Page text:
Hiring a Caregiver: A Cultural Consideration
by Sharon K. Brothers, MSW
CEO, Institute for Professional Care Education
If you’ve hired a private caregiver you probably know this already; the nation’s caregiving community is composed largely of individuals who are foreign born or from minority ethnic groups.
For many families, this is a challenge, but one that can be overcome. Sharing your cultural heritage and learning about another person’s culture can often be fun and rewarding, especially if you overcome some of the most basic challenges:
Communication. Let’s start with the basics: communication. It’s tough to communicate with a caregiver who speaks limited English. It’s even tougher to ask this caregiver to communicate with an elderly loved one who may suffer from hearing loss, dementia or other conditions that impair communication in the best of situations. Yet caregivers from other cultures, who speak very limited English, can be compassionate, gentle, reliable sources of care for our loved ones. Try these approaches to bridge the communication gap:
- Make sure emergency communication is possible. Can the caregiver call 911 in case of an emergency and clearly express the emergency? Can she relay the address and phone number of the location? Ask, “Tell me what you would do if the oven caught fire and you needed to call the fire department.” Listen carefully to what the caregiver says, and coach her if needed until you feel comfortable with her ability in this area. Print the address and phone number of the location clearly, and post it near the phone. We all know the feeling of forgetting our own phone number in a crisis — and that’s without a language barrier.
- Let the caregiver know what you need to know each time you visit or call. Do you want to know how your loved one ate or slept? What activities he did during the day? How he seems to be feeling emotionally? Try creating a task sheet with each of these questions written out for the caregiver, and space for her to write in answers each day. Many foreign born individuals learn to read English but are hesitant about speaking it.
- Learn a few words in the caregiver’s language. Try hello, thank you and good bye, for starters. As you learn to respect the language of your caregiver, she will feel more comfortable in communicating with you in your language.
- Encourage the caregiver to speak English by praising every attempt. Often people are reluctant to practice their English because they feel that their pronunciation is poor or they are embarrassed at their lack of skill. Try not to correct or criticize attempts, but praise them for each progressive success in the language.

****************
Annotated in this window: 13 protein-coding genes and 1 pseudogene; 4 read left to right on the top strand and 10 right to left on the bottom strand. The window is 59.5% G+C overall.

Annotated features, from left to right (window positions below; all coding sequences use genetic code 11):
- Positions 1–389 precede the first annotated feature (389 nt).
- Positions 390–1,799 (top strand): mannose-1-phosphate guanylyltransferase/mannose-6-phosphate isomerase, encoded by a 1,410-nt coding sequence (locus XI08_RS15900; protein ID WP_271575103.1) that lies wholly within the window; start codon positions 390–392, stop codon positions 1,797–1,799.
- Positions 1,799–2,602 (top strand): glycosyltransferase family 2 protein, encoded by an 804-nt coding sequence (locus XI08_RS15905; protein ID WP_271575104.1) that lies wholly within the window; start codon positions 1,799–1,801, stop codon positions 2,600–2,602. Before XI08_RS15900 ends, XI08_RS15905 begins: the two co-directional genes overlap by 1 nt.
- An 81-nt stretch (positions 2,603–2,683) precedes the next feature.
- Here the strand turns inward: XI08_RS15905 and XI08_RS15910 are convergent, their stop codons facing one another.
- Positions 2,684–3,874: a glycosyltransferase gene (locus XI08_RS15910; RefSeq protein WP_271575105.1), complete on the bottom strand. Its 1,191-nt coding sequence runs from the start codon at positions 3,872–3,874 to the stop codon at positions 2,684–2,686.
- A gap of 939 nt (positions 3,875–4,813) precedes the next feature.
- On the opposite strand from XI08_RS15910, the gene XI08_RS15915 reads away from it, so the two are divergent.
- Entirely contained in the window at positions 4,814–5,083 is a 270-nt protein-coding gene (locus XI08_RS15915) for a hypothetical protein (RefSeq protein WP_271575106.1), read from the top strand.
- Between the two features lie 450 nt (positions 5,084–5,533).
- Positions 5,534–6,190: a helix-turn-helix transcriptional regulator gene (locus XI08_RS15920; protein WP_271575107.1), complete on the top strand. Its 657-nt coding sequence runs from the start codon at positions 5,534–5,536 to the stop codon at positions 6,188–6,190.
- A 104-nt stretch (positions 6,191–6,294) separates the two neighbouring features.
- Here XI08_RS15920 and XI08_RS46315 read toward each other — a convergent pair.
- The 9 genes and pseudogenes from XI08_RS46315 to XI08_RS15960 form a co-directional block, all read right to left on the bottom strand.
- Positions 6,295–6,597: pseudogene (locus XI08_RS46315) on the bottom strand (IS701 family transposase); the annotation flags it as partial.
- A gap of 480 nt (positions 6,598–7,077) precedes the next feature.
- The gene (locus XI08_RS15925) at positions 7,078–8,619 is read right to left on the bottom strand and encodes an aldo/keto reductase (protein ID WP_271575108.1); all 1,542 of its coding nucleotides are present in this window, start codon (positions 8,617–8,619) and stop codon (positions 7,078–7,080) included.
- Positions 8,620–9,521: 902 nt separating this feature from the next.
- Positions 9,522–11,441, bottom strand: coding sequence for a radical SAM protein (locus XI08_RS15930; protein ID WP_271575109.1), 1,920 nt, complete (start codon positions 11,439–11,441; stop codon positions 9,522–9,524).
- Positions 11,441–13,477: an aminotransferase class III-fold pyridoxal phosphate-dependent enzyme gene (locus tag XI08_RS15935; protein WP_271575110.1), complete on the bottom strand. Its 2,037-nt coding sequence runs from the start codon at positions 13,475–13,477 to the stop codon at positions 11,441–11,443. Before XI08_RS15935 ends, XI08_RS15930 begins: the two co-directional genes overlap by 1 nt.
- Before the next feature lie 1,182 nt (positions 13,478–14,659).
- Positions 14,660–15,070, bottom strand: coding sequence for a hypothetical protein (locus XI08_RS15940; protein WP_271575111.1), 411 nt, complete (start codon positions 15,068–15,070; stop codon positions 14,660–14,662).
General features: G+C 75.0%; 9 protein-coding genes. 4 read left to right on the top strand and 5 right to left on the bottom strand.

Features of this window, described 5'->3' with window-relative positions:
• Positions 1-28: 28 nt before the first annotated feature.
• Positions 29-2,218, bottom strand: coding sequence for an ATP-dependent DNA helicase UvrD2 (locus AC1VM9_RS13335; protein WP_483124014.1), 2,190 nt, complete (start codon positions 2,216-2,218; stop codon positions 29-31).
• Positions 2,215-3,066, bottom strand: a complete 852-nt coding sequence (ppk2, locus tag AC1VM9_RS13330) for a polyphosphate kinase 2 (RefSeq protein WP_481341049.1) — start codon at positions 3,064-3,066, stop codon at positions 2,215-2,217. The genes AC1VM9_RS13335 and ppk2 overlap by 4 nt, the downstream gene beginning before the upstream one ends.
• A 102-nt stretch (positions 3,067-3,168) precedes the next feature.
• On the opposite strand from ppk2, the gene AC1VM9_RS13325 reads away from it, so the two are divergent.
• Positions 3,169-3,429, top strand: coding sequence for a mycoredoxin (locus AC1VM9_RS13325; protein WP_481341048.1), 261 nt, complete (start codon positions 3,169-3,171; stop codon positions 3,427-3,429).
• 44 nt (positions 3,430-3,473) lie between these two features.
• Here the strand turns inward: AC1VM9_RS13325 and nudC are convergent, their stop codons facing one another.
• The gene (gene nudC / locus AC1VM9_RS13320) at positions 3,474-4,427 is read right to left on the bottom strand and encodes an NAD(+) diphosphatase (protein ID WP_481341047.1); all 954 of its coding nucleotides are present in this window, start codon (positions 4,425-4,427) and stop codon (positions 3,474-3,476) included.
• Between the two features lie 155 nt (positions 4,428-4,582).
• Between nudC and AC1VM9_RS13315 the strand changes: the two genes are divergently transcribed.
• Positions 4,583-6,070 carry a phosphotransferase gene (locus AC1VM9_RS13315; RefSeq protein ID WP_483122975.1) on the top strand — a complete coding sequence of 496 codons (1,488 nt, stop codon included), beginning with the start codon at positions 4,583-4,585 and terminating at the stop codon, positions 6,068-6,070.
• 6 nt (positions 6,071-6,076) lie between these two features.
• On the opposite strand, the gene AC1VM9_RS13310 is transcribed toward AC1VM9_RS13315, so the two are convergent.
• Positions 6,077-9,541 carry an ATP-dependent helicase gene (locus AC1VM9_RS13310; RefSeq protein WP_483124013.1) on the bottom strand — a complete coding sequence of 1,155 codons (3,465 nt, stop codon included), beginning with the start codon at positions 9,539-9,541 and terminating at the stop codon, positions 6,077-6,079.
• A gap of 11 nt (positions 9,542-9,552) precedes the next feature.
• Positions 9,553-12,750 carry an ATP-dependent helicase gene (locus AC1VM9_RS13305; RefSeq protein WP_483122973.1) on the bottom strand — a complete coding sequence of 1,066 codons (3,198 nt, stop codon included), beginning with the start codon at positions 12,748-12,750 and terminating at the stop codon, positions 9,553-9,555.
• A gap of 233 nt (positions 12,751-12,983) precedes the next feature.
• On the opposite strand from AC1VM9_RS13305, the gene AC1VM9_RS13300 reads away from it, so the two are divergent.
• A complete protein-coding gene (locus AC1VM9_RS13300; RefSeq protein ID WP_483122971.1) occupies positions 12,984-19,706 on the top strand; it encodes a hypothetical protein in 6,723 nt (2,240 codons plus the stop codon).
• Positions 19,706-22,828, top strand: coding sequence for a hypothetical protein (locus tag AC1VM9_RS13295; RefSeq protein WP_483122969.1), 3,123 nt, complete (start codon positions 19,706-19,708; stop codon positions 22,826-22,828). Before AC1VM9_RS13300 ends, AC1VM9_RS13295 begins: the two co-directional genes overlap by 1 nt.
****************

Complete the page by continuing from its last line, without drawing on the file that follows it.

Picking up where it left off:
- Help your loved one communicate. If the caregiver is not able to freely communicate with your loved one, recognize that your loved one needs other companionship for communication. Spend as much time as you can simply talking to and listening to your loved one. Include the caregiver when you can to help bridge the gap between the two.
Values and traditions. Today’s American values provide many opportunities for culture clashes with the values and traditions of a caregiver from another culture. These can range from the caregiver who is extremely uncomfortable speaking with a family member of the opposite sex, to the caregiver who comes from a background of strong familial responsibility and can’t understand or accept our busy lifestyle. Learn as much as you can about the values and culture of your caregiver by asking questions and researching to avoid cultural misunderstandings and conflicts.
Diet. Caregivers often work through mealtimes, especially those that work full days or overnight. Many families assume that caregivers will eat with the client in the American family style. Talk about food with the caregiver, and your expectations for mealtimes. Your caregiver may not feel comfortable eating with your loved one, and may have distinctly different food preferences. Cover these topics to avoid misunderstanding:
- Preparing food for your loved one. You may need to provide a menu and recipes or cooking instructions for even basic fare if this is not familiar to the caregiver.
- Mealtime. In general, elders eat better in a social setting. If your caregiver isn’t comfortable eating with your loved one at mealtime perhaps she would feel comfortable with a cup of tea, visiting with your loved one while he eats. Explore this with the caregiver.
- Preparation of the caregiver’s meals. Ask what the caregiver prefers to eat. Do you expect the caregiver to bring her own food? What about cooking meals in your loved ones’ home? Explore this, as some foods from other cultures can be distasteful during preparation to the American palate (especially to the older person).
Cultural differences between client and caregiver are facts of life for many families today. That doesn’t mean that care must be compromised, or communication limited. It does mean that we must learn to develop a greater awareness of the caregiver’s culture and sensitivity to working together for the best care of your loved one.
In the end, taking the extra effort can result in a rich, rewarding experience for everyone involved.